Transgender Day of Remembrance

Today is the 9th Annual Transgender Day of Remembrance. This day memorializes those who have been killed due to anti-transgender hatred, whether the victims were transgender themselves or perceived to be.

Julie Serano has an amazing post on the subject up at Feministing, which I encourage you to read. According to the most recent statistics (both pdf) that I could find, there is more than one murder motivated by trans hatred each month. This is most likely a conservative estimate, because many of these crimes are not reported or listed as hate crimes. And it was just reported yesterday that U.S. hate crimes rates went up in 2006, but not every all counties report these numbers, and hate crimes based on gender identity may or may not be included in the statistics for hate crimes based on sexual orientation. Gender identity and sexual orientation should be two separate categories of hate crime, but the two are often conflated and sometimes gender identity is not considered at all. Only seven state and the District of Columbia have hate crime legislation that includes gender identity or expression.

A partial list of victims through 2006 can be viewed here, along with the causes of death. A partial 2007 list is here.

Here is a list of 2007 Transgender Day of Remembrance events, from all over the world. Consider attending one if you can.

UPDATE: This is an absolutely great post and you should go read it now.

0 thoughts on “Transgender Day of Remembrance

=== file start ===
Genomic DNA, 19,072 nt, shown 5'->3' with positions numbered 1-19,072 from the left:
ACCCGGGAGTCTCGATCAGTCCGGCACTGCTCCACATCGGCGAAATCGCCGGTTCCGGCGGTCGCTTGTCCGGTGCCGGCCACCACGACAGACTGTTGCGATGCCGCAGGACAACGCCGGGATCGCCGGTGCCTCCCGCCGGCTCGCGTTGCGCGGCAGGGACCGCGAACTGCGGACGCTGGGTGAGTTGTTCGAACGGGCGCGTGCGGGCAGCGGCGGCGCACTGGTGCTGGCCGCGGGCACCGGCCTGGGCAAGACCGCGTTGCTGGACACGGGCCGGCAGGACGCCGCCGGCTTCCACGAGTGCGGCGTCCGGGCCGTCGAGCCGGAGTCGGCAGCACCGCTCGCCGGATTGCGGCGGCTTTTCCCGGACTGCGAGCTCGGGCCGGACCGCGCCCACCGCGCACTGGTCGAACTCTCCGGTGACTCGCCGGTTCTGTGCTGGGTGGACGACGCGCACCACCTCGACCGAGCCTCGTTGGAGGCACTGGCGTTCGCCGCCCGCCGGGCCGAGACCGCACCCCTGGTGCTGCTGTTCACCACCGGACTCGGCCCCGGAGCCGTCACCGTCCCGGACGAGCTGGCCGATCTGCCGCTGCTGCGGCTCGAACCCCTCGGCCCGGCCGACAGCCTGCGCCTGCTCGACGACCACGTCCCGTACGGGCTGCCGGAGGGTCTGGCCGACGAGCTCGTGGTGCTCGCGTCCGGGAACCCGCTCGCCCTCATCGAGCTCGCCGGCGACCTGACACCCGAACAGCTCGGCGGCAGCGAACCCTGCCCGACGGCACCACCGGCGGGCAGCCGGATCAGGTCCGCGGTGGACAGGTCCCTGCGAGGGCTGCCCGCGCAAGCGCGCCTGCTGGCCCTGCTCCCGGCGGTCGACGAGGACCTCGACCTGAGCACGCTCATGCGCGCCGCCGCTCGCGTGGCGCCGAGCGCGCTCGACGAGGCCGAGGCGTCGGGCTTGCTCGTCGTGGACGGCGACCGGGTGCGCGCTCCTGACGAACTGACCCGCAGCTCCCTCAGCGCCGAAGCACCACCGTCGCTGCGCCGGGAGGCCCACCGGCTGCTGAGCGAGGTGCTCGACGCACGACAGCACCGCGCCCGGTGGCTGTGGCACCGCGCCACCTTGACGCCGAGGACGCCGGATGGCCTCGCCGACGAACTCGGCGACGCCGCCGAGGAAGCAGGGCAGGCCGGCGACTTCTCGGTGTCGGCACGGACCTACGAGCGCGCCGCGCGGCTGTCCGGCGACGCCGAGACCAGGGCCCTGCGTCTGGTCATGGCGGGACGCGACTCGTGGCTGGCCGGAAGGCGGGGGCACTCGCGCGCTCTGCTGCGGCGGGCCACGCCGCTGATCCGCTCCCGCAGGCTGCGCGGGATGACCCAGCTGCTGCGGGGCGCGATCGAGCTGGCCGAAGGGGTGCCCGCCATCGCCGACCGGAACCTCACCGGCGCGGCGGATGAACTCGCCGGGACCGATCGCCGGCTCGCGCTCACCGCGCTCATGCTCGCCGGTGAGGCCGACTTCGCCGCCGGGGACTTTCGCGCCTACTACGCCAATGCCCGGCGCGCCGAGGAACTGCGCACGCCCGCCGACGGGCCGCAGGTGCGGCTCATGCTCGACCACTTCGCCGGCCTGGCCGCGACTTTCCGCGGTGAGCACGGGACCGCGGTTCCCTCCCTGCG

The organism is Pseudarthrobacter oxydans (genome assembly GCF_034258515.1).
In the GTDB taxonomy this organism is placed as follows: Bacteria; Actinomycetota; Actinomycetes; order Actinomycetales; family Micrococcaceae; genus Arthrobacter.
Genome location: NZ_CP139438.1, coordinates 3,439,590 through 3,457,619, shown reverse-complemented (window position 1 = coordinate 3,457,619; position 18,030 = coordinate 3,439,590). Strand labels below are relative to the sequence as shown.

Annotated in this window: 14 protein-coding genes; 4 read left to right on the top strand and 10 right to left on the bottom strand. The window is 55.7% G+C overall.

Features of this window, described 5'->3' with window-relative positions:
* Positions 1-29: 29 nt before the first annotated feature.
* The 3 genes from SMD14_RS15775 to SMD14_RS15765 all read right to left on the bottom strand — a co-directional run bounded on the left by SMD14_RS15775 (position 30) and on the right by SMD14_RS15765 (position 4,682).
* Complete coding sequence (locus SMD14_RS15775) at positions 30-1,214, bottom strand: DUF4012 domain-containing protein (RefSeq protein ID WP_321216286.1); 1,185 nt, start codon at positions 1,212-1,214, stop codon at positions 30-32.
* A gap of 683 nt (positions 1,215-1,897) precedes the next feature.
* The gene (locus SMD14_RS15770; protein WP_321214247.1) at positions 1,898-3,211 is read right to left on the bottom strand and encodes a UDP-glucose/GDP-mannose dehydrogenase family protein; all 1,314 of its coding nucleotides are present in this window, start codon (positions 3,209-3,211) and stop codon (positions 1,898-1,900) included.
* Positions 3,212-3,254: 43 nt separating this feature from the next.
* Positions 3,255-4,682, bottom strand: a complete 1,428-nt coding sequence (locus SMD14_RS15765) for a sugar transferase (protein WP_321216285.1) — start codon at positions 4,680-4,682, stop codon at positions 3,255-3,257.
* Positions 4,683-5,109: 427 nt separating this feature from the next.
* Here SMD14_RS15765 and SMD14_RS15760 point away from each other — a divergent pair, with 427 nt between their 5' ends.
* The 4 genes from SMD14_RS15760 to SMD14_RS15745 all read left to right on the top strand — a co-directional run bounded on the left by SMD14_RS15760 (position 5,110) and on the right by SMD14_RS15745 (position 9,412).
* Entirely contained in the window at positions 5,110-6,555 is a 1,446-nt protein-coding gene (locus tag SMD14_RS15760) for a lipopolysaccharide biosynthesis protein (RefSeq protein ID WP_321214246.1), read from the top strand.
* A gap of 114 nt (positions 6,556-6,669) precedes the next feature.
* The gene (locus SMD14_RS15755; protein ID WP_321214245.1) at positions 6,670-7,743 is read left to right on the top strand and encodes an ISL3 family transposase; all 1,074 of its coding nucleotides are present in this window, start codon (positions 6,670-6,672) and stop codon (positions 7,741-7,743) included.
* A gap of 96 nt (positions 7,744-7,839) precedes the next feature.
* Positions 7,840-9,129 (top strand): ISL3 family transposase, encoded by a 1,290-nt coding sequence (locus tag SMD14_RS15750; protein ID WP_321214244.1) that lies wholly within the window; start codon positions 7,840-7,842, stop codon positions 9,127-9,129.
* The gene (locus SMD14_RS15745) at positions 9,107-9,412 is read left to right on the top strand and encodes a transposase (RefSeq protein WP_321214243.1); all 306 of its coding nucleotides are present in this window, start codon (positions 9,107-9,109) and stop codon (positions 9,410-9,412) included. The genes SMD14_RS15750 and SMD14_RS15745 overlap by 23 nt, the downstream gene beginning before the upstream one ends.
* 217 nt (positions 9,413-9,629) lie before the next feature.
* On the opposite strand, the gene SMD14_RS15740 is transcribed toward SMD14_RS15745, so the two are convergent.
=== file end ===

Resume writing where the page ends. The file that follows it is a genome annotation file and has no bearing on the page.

1. RachelPhilPa

    I did read the Quenchzine article that you referenced. I just want to say that being white and middle-class (as I am) does not completely insulate one from transphobia. During my school years, I suffered from daily harassment and frequent beatings because of my gender variance, and in recent years (since I transitioned) I have been chased down the street and harassed more than I care to think about.

    There seems to be an undercurrent that trans folk who have skin and economic privilege have nothing to worry about; as if being trans is not itself an axis of oppression. I fully acknowledge that young trans women of color are at *much* greater risk than I am, but I am at risk of violence and I don’t like being brushed aside because I’m white.

    Yes, be angry at my privilege and racism, but don’t pretend that everything is peachy keen for me trans-wise.

    Reply
  2. Cara Post author

    You’re certainly entitled to your opinion, Rachel, and I imagine that in this area it means a hell of a lot more than mine. But I didn’t feel like that’s what the post did when I first read it, and after reading your comments I read it again and still didn’t think that it was brushing aside the danger faced by white transgender people. But I do apologize for having offended you.

    Reply
  3. RachelPhilPa

    You did not offend me, Cara…it was the tone of the article that the link referenced, not anything that you said / did not say.

    Reply

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